WASHINGTON — Rolls-Royce will join up with BAE’s Hawk Advanced Jet Training System (AJTS) to compete on the US Air Force’s next-generation trainer, bringing its Adour Mk951 engine to the T-X completion.
The engine manufacturer becomes the fourth member on the AJTS team. BAE has already agreed to partner with Northrop Grumman and L-3 Link Simulation & Training on their bid.
“Rolls-Royce’s extensive propulsion expertise, coupled with their lengthy relationship with the U.S. Air Force, makes them the perfect choice to integrate their Adour Mk951 engine in the Hawk AJTS aircraft,” Robert Wood, vice president and lead for BAE’s AJTS team, wrote in a Sept. 12 statement. “Rolls-Royce is the obvious selection to round-out the Hawk AJTS team, we look forward to working with them as we pursue the T-X program win.”
“We are delighted to join the Hawk AJTS team and bring our decades of experience to the program,” Tom Hartmann, senior vice president for Customer Business at Rolls-Royce Defense, said. “The Hawk AJTS is the affordable, low-risk option, offering proven performance to the U.S. Air Force.”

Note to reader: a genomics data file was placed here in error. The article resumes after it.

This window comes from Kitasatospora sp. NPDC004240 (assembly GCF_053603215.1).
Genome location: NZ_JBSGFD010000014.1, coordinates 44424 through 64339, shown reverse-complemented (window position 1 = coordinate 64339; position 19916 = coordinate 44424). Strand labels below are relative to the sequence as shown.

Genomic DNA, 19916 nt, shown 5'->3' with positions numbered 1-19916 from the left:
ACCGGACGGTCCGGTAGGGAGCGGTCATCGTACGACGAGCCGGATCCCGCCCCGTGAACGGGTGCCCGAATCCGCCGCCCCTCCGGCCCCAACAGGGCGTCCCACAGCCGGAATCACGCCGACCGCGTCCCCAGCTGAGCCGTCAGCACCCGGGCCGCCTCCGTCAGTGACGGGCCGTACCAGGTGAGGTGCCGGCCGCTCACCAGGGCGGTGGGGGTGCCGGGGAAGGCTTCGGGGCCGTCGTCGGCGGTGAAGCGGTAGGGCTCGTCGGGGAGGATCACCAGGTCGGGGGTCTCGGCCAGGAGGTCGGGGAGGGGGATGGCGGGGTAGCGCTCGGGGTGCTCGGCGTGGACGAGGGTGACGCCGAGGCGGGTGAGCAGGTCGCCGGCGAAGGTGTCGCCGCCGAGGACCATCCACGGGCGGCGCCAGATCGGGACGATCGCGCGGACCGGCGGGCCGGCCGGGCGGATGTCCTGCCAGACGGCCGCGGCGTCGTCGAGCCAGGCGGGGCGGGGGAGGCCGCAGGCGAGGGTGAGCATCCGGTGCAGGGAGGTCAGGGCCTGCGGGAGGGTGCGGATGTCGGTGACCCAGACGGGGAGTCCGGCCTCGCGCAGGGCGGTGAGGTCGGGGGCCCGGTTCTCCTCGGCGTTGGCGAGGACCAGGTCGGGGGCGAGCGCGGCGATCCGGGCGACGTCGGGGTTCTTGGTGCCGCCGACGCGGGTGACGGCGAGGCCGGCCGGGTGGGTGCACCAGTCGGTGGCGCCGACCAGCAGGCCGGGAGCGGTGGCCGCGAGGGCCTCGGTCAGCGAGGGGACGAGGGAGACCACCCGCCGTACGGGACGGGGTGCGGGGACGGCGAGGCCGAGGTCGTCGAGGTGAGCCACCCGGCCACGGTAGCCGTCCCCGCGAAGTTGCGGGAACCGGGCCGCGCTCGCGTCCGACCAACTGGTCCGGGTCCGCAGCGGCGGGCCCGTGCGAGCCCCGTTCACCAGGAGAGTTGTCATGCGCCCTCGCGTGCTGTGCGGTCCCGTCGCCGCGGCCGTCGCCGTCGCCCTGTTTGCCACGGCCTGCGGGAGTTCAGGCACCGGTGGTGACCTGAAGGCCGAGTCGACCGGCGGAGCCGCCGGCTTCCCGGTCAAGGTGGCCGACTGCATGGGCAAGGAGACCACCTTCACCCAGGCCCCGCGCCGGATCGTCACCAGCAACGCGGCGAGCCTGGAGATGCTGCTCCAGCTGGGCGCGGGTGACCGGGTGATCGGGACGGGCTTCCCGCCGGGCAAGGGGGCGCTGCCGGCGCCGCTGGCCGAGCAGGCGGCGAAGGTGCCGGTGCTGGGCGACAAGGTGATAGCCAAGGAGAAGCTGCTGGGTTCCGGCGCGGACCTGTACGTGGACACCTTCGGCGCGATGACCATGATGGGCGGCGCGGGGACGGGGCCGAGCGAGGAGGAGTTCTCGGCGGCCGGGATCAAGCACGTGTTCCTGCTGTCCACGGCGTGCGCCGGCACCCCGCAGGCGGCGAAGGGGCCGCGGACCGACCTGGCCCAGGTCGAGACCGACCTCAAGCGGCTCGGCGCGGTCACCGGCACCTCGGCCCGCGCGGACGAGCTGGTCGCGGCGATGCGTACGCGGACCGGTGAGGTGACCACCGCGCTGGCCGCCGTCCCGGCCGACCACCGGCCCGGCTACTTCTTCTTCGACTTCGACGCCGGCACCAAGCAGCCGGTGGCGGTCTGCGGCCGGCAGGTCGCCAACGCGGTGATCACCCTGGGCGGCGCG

The T-X competition will purchase 350 new trainers to replace the service’s fleet of aging T-38s, a contract likely worth billions of dollars.
The Air Force is targeting a request for proposals on its next trainer by fiscal 2016, with Air Force Chief of Staff Gen. Mark Welsh telling a May 8 Senate hearing that his office is looking at initial operational capability (IOC) in “fiscal year 2023 or 2024.”
Air Force officials had hoped to achieve IOC in 2020, but sequestration budget cuts have pushed that date back. Further delays are possible as the trainer competes with other modernization priorities. While not ideal, Welsh expressed confidence that the service could continue using the T-38 through the late 2020s if need be.
The delay hasn’t harmed interest in the competition. In addition to the Hawk team, Lockheed Martin is offering of the Korean Aerospace Industries T-50 and General Dynamics is partnered with Italy’s Alenia Aermacchi, offering its T-100.
Sources have told Defense News that Boeing is in discussion to partner with Saab on a clean-sheet bid for the T-X competition, potentially based on the Swedish company’s Gripen design.